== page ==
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NSCPHD1187  Quantitative Food Spectroscopy - instrumental analyses of food Volume 2014/2015

Course information

Credit6 ECTS
1 week (short version 3 ECTS) or 2 weeks (middle version without report 4½ ECTS; long version incl. report written up afterwards 6 ECTS) in June every second year (equal years). Or following the MSc block version LLEF10271U Quantitative Bio-spectroscopy in block 2 November-January every year (all 3 versions possible).
Block 2
2015: No summer version; only block version Nov 2014 - Jan 2015
C (Mon 13-17 + Wednes 8-17)
Course capacityMax. 20 students.
Study boardNatural Sciences PhD Committee
Contracting department
  • Department of Food Science
Course responsibles
  • Nanna Viereck (3-7e718650767f7f743e7b853e747b)
  • Søren Balling Engelsen (2-82744f757e7e733d7a843d737a)
Saved on the 02-02-2015

Taking this course, the students will be taught on how to choose among various spectroscopic methods (electron (UV-VIS or fluorescence), vibrational (NIR, IR or Raman) and nuclear magnetic resonance (NMR) spectroscopy) to solve a food related problem. Furthermore, exploratory data analysis using chemometric methods will be an integrated part of the course. Overall, the course will focus on how to obtain knowledge about advantages and disadvantages of spectroscopic measurements on food, about operating spectroscopic equipment and about handling data quantitatively.

Through lectures and laboratory exercises, the course will introduce the participants to some of the most widely used instrumental analyses of food spanning a wide range of the electromagnetic spectrum. The course will emphasize practical use of spectroscopy and discuss problems, pitfalls and tricks of the trade in relation to quantitative use of spectroscopy within the food science area including for example spectroscopic calibration and optimal sample presentation to spectrometer.

Learning Outcome

After completing the course the student should be able to:

-Reflect about advantages and disadvantages of spectroscopic measurements
-Describe various spectroscopic methods (electron spectroscopy, vibrational spectroscopy and nuclear magnetic resonance) used in the food industry and science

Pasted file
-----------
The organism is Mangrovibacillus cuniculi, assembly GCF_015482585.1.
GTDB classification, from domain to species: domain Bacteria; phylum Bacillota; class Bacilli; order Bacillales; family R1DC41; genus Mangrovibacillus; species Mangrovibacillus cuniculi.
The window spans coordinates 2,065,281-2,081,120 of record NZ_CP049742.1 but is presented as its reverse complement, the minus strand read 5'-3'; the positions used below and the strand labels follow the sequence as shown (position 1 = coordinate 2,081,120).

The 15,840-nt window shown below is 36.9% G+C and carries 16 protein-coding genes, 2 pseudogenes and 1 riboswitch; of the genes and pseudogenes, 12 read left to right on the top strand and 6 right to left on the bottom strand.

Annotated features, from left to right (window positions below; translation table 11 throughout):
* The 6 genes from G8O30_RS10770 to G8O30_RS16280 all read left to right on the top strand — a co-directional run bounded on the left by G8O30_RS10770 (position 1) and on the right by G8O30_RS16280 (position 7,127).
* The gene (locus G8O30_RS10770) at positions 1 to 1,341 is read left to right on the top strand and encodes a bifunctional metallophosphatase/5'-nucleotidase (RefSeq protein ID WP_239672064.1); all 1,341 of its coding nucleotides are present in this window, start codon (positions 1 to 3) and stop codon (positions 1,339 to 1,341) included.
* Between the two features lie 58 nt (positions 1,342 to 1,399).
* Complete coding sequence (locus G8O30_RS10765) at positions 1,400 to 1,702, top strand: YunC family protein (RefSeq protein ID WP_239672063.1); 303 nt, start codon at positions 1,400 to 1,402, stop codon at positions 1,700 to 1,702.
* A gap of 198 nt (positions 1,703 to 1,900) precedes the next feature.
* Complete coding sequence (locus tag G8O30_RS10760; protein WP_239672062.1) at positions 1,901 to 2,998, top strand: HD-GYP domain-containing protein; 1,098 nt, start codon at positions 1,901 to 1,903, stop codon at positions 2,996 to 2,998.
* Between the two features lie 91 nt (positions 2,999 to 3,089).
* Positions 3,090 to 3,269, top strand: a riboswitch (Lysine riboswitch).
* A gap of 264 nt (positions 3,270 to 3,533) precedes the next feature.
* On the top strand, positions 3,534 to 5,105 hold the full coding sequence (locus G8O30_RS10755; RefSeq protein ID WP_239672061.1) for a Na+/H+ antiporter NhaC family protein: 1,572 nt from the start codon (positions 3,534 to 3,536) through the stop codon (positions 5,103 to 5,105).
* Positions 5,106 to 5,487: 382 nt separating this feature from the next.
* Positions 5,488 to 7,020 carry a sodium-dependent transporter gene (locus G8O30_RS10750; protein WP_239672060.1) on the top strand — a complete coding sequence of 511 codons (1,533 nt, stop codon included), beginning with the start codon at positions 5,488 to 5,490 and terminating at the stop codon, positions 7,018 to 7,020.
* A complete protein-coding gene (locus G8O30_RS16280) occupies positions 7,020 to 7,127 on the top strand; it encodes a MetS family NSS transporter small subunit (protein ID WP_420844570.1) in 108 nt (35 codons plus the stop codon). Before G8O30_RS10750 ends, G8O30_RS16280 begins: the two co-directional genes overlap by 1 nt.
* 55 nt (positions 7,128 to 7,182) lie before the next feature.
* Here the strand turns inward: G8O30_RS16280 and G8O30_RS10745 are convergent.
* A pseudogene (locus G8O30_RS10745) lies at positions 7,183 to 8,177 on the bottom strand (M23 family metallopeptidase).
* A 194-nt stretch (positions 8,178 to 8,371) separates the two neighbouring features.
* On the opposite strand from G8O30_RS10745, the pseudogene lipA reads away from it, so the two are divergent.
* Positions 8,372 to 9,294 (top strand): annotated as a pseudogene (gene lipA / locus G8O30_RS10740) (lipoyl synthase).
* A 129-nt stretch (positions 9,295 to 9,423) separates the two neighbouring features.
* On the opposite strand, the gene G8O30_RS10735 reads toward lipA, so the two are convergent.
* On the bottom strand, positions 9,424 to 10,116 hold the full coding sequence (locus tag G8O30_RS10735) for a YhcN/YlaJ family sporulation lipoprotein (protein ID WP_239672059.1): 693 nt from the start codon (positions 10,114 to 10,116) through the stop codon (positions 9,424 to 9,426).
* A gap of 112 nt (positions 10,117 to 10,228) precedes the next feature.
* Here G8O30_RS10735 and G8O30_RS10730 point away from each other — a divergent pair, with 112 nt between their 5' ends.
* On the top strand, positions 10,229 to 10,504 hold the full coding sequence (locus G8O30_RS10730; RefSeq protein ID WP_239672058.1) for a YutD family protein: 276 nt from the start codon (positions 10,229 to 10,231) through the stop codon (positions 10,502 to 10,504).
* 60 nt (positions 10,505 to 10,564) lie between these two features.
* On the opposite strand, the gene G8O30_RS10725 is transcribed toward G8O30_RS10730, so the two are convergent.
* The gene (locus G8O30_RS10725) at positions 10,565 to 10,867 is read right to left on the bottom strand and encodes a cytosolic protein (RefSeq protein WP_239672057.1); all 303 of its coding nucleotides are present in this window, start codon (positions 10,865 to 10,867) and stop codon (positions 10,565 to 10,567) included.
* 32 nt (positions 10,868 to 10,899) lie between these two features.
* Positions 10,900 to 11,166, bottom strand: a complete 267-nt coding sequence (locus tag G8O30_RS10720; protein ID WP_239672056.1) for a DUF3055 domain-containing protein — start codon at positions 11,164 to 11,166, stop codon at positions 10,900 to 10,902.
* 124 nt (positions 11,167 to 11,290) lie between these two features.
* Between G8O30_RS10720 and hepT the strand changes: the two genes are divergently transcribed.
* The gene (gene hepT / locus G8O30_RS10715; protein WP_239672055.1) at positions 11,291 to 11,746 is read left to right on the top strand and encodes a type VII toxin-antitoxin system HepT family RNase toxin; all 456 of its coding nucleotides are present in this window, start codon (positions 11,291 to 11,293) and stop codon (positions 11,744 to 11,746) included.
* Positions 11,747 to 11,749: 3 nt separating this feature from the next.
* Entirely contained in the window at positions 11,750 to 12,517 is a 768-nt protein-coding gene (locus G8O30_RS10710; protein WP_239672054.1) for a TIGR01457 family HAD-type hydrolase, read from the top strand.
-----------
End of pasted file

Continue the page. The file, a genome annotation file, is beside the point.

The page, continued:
-Define how to present a theoretical or practical spectroscopic result
-Perform spectroscopic measurements and data analysis (qualitatively and quantitatively) on selected food related problems

-Suggest and apply spectroscopic monitoring equipment and sampling to solve specific food problems
-Operate selected spectroscopic equipment which is applied in food experiments
-Understand and communicate spectroscopic expert and research litterature to fellow students

-Carry out selected spectroscopic measurements on food or food related samples
-Interpret selected spectroscopic data within food related problems
-Evaluate spectroscopic data quantitatively with basic chemometrics (PCA and PLS)


Will be supplied before and during the course.

Teaching and learning methods
The course will be available in 3 versions. Either one including 1 week full work onsite (3 ECTS; theory with lectures and theoretical exercises), one including 2 weeks full work onsite (4½ ECTS; 1 week theory with lectures and theoretical exercises and 1 week with laboratory work but NO report), and one including 2 weeks full work onsite (1 week theory with lectures and theoretical exercises and 1 week with laboratory work), finalized with a report (home work) for later approval (6 ECTS; 3 weeks total work load). If the course is followed in the block version, work load will be similar, but distributed according to schedule across the 9 week block.

Short version: 5 days lectures and exercises 50 h, literature reading 30 h. Total 80 h = 3 ECTS.

Middle version: 5 days lectures and exercises 50 h, literature reading 30 h, 5 days laboratory work 45 h. Total 125 h = 4½ ECTS

Long version: 5 days lectures and exercises 50 h, literature reading 30 h, 5 days laboratory work 45 h, preparation of report 40 h. Total 165 h = 6 ECTS
Academic qualifications
Basic knowledge of chemometrics/exploratory data analysis is expected.
For the lab work in the long version the participiants could bring their own sample set (app. 20 samples).

There is no course fee for students registered at a Danish university. The fee for guest students (exchange students or a full degree student at a non-partner university abroad) is dkr. 2500. The fee for industrial participants and EU/EEA citizens (continuing education or supplementary training) is dkr. 4250.
Sign up

Register at http://food.ku.dk/english/education/phd/


E-mail to Nanna Viereck: nav@food.ku.dk

Deadline for signing up: summer version May 1st, block (winter) version October 1st

Credit6 ECTS
Type of assessment
Written assignment
In order to pass the course, all participants must hand in a 30-page report for approval (long version, 6 ECTS) or theoretical exercises for approval (short version, 3 ECTS and middle version, 4½ ECTS).
Marking scalepassed/not passed
Censorship formNo external censorship
Criteria for exam assesment

See learning outcome

Theory exercises25
Practical exercises45
Project work40
Saved on the 02-02-2015